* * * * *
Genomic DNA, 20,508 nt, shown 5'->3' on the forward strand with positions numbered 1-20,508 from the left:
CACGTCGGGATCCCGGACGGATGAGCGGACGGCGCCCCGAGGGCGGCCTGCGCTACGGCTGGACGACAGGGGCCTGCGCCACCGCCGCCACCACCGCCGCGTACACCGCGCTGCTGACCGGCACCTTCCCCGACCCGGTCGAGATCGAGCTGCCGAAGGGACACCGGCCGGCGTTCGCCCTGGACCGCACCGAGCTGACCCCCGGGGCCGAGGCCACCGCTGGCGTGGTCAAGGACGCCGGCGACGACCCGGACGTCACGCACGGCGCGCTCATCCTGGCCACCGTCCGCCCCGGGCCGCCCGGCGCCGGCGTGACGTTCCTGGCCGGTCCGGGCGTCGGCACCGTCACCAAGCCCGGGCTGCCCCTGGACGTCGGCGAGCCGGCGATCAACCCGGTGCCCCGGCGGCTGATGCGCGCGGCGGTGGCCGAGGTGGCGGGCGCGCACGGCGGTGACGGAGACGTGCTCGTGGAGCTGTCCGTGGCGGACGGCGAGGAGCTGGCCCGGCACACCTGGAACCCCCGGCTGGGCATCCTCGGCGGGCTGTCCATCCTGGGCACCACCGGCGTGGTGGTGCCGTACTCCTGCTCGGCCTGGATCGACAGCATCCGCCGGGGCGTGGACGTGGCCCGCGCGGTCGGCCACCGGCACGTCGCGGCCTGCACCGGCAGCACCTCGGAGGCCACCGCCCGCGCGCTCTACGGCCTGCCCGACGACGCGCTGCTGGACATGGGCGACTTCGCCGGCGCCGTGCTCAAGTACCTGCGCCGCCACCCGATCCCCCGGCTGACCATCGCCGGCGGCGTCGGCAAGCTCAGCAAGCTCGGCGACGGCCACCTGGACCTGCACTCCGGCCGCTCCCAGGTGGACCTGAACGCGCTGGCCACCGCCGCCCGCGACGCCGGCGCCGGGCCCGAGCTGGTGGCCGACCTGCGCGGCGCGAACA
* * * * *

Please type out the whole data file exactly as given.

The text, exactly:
Genomic DNA, 20,508 nt, shown 5'->3' on the forward strand with positions numbered 1-20,508 from the left:
CACGTCGGGATCCCGGACGGATGAGCGGACGGCGCCCCGAGGGCGGCCTGCGCTACGGCTGGACGACAGGGGCCTGCGCCACCGCCGCCACCACCGCCGCGTACACCGCGCTGCTGACCGGCACCTTCCCCGACCCGGTCGAGATCGAGCTGCCGAAGGGACACCGGCCGGCGTTCGCCCTGGACCGCACCGAGCTGACCCCCGGGGCCGAGGCCACCGCTGGCGTGGTCAAGGACGCCGGCGACGACCCGGACGTCACGCACGGCGCGCTCATCCTGGCCACCGTCCGCCCCGGGCCGCCCGGCGCCGGCGTGACGTTCCTGGCCGGTCCGGGCGTCGGCACCGTCACCAAGCCCGGGCTGCCCCTGGACGTCGGCGAGCCGGCGATCAACCCGGTGCCCCGGCGGCTGATGCGCGCGGCGGTGGCCGAGGTGGCGGGCGCGCACGGCGGTGACGGAGACGTGCTCGTGGAGCTGTCCGTGGCGGACGGCGAGGAGCTGGCCCGGCACACCTGGAACCCCCGGCTGGGCATCCTCGGCGGGCTGTCCATCCTGGGCACCACCGGCGTGGTGGTGCCGTACTCCTGCTCGGCCTGGATCGACAGCATCCGCCGGGGCGTGGACGTGGCCCGCGCGGTCGGCCACCGGCACGTCGCGGCCTGCACCGGCAGCACCTCGGAGGCCACCGCCCGCGCGCTCTACGGCCTGCCCGACGACGCGCTGCTGGACATGGGCGACTTCGCCGGCGCCGTGCTCAAGTACCTGCGCCGCCACCCGATCCCCCGGCTGACCATCGCCGGCGGCGTCGGCAAGCTCAGCAAGCTCGGCGACGGCCACCTGGACCTGCACTCCGGCCGCTCCCAGGTGGACCTGAACGCGCTGGCCACCGCCGCCCGCGACGCCGGCGCCGGGCCCGAGCTGGTGGCCGACCTGCGCGGCGCGAACA